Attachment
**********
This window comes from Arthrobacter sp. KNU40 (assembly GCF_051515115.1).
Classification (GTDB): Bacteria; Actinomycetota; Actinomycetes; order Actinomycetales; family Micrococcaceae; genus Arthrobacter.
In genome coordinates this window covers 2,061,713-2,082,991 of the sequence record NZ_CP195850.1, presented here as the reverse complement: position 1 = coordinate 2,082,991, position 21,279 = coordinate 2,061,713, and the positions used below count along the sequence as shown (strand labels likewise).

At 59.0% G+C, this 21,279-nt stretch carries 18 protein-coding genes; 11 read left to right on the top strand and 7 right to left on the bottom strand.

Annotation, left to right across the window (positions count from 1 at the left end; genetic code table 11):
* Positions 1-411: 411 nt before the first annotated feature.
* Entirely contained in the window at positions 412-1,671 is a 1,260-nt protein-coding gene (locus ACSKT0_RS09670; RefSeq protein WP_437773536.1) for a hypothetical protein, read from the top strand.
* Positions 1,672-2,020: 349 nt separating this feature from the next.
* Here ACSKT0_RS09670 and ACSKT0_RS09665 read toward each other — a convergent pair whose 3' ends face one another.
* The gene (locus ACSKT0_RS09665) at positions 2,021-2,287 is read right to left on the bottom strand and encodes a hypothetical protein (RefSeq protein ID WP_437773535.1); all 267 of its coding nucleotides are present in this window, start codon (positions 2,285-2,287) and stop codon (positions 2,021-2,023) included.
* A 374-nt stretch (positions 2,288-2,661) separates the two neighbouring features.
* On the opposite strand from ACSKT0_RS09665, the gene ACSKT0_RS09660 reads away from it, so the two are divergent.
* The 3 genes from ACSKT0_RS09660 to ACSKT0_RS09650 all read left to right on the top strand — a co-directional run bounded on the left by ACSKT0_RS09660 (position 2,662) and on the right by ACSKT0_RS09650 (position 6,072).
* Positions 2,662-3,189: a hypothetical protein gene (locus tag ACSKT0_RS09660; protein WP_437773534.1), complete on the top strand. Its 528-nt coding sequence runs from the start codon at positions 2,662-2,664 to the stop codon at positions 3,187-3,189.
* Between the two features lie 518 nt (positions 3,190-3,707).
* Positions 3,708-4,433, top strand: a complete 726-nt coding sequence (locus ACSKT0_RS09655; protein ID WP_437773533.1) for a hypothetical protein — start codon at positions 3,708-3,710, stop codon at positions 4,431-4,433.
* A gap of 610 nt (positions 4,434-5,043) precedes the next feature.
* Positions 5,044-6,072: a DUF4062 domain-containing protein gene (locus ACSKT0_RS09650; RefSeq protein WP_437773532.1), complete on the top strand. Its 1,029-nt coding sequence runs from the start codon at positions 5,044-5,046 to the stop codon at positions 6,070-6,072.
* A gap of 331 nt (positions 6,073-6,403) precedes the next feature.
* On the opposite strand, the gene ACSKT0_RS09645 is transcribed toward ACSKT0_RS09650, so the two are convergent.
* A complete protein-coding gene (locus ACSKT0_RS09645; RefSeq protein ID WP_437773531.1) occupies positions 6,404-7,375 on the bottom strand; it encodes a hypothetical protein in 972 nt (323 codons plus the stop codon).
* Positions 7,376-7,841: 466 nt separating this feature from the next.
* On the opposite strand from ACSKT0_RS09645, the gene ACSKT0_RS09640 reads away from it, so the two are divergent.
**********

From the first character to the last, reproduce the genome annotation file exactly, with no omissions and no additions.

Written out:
This window comes from Arthrobacter sp. KNU40 (assembly GCF_051515115.1).
Classification (GTDB): Bacteria; Actinomycetota; Actinomycetes; order Actinomycetales; family Micrococcaceae; genus Arthrobacter.
In genome coordinates this window covers 2,061,713-2,082,991 of the sequence record NZ_CP195850.1, presented here as the reverse complement: position 1 = coordinate 2,082,991, position 21,279 = coordinate 2,061,713, and the positions used below count along the sequence as shown (strand labels likewise).

At 59.0% G+C, this 21,279-nt stretch carries 18 protein-coding genes; 11 read left to right on the top strand and 7 right to left on the bottom strand.

Annotation, left to right across the window (positions count from 1 at the left end; genetic code table 11):
* Positions 1-411: 411 nt before the first annotated feature.
* Entirely contained in the window at positions 412-1,671 is a 1,260-nt protein-coding gene (locus ACSKT0_RS09670; RefSeq protein WP_437773536.1) for a hypothetical protein, read from the top strand.
* Positions 1,672-2,020: 349 nt separating this feature from the next.
* Here ACSKT0_RS09670 and ACSKT0_RS09665 read toward each other — a convergent pair whose 3' ends face one another.
* The gene (locus ACSKT0_RS09665) at positions 2,021-2,287 is read right to left on the bottom strand and encodes a hypothetical protein (RefSeq protein ID WP_437773535.1); all 267 of its coding nucleotides are present in this window, start codon (positions 2,285-2,287) and stop codon (positions 2,021-2,023) included.
* A 374-nt stretch (positions 2,288-2,661) separates the two neighbouring features.
* On the opposite strand from ACSKT0_RS09665, the gene ACSKT0_RS09660 reads away from it, so the two are divergent.
* The 3 genes from ACSKT0_RS09660 to ACSKT0_RS09650 all read left to right on the top strand — a co-directional run bounded on the left by ACSKT0_RS09660 (position 2,662) and on the right by ACSKT0_RS09650 (position 6,072).
* Positions 2,662-3,189: a hypothetical protein gene (locus tag ACSKT0_RS09660; protein WP_437773534.1), complete on the top strand. Its 528-nt coding sequence runs from the start codon at positions 2,662-2,664 to the stop codon at positions 3,187-3,189.
* Between the two features lie 518 nt (positions 3,190-3,707).
* Positions 3,708-4,433, top strand: a complete 726-nt coding sequence (locus ACSKT0_RS09655; protein ID WP_437773533.1) for a hypothetical protein — start codon at positions 3,708-3,710, stop codon at positions 4,431-4,433.
* A gap of 610 nt (positions 4,434-5,043) precedes the next feature.
* Positions 5,044-6,072: a DUF4062 domain-containing protein gene (locus ACSKT0_RS09650; RefSeq protein WP_437773532.1), complete on the top strand. Its 1,029-nt coding sequence runs from the start codon at positions 5,044-5,046 to the stop codon at positions 6,070-6,072.
* A gap of 331 nt (positions 6,073-6,403) precedes the next feature.
* On the opposite strand, the gene ACSKT0_RS09645 is transcribed toward ACSKT0_RS09650, so the two are convergent.
* A complete protein-coding gene (locus ACSKT0_RS09645; RefSeq protein ID WP_437773531.1) occupies positions 6,404-7,375 on the bottom strand; it encodes a hypothetical protein in 972 nt (323 codons plus the stop codon).
* Positions 7,376-7,841: 466 nt separating this feature from the next.
* On the opposite strand from ACSKT0_RS09645, the gene ACSKT0_RS09640 reads away from it, so the two are divergent.